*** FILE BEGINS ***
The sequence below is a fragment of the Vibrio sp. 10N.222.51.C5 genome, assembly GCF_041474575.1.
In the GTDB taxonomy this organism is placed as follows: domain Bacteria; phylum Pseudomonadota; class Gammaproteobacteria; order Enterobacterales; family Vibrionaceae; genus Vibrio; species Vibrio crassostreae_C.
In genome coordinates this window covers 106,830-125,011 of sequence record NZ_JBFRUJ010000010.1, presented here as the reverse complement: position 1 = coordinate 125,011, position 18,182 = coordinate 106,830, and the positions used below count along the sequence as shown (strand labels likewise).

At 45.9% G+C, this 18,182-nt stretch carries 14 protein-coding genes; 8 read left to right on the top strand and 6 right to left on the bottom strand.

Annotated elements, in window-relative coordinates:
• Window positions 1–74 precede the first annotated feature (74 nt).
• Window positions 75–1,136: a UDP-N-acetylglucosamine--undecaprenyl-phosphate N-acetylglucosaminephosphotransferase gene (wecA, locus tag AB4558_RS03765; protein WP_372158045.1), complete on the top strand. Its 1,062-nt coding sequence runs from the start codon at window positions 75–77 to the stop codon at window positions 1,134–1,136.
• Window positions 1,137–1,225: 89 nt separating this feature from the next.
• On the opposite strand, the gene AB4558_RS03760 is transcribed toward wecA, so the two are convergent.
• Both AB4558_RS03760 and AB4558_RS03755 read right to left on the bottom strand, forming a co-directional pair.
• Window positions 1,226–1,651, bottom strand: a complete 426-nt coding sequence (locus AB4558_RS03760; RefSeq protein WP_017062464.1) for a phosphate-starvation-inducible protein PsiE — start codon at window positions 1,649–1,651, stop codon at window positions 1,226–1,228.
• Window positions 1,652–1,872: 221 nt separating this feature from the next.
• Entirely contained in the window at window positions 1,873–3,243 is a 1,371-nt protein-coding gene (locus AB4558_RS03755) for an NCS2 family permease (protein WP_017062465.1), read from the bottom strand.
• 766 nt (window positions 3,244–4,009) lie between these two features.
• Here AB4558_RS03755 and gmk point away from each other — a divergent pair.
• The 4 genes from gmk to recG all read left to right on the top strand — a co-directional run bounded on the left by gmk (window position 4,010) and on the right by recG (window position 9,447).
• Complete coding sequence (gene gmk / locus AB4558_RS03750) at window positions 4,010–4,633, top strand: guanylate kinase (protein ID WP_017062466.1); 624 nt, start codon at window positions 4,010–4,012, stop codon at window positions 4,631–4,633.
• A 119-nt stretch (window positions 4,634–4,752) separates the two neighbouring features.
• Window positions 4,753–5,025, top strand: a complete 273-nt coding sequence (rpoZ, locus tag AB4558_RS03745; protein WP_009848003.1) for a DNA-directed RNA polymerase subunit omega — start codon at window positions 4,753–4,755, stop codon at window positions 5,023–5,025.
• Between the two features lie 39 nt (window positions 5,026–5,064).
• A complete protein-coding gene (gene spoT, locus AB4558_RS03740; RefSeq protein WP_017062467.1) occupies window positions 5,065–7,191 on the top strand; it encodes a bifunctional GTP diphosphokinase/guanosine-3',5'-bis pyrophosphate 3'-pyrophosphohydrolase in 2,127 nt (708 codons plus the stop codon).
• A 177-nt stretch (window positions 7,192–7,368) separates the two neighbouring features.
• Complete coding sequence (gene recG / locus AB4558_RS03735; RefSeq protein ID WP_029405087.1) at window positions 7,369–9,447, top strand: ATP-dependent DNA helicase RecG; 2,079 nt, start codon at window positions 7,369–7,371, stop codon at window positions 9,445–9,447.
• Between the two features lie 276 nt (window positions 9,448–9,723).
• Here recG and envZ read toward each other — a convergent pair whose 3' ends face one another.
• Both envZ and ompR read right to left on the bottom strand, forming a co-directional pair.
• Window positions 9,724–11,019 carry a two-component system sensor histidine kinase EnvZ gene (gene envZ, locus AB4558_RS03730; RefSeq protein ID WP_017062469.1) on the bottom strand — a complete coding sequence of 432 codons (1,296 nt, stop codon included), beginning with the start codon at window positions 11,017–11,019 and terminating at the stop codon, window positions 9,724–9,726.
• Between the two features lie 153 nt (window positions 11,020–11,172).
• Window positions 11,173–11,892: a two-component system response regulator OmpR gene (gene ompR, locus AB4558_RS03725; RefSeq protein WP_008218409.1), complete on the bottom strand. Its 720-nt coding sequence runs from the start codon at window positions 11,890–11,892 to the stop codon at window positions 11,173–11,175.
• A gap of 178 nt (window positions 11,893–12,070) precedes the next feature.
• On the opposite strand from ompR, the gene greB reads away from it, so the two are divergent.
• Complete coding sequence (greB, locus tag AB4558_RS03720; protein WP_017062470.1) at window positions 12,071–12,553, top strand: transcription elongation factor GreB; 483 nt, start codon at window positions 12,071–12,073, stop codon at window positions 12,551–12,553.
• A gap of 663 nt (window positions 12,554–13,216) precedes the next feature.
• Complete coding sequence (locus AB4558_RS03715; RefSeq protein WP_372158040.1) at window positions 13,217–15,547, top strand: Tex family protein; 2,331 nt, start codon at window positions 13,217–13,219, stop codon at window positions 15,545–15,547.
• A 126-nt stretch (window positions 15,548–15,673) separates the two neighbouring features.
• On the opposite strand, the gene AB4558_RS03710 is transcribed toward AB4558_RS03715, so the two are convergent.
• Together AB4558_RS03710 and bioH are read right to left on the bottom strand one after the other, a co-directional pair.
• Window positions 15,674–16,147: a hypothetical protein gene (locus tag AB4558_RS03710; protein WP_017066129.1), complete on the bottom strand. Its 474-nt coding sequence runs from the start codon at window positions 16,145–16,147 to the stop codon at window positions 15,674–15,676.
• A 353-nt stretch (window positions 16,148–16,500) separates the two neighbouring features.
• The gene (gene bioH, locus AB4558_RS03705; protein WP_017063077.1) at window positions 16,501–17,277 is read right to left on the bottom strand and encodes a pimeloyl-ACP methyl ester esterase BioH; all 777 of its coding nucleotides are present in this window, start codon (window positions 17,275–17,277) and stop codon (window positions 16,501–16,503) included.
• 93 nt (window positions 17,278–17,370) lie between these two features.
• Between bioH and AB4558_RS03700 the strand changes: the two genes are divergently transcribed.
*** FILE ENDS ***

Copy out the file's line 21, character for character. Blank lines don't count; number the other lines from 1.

• A complete protein-coding gene (gene spoT, locus AB4558_RS03740; RefSeq protein WP_017062467.1) occupies window positions 5,065–7,191 on the top strand; it encodes a bifunctional GTP diphosphokinase/guanosine-3',5'-bis pyrophosphate 3'-pyrophosphohydrolase in 2,127 nt (708 codons plus the stop codon).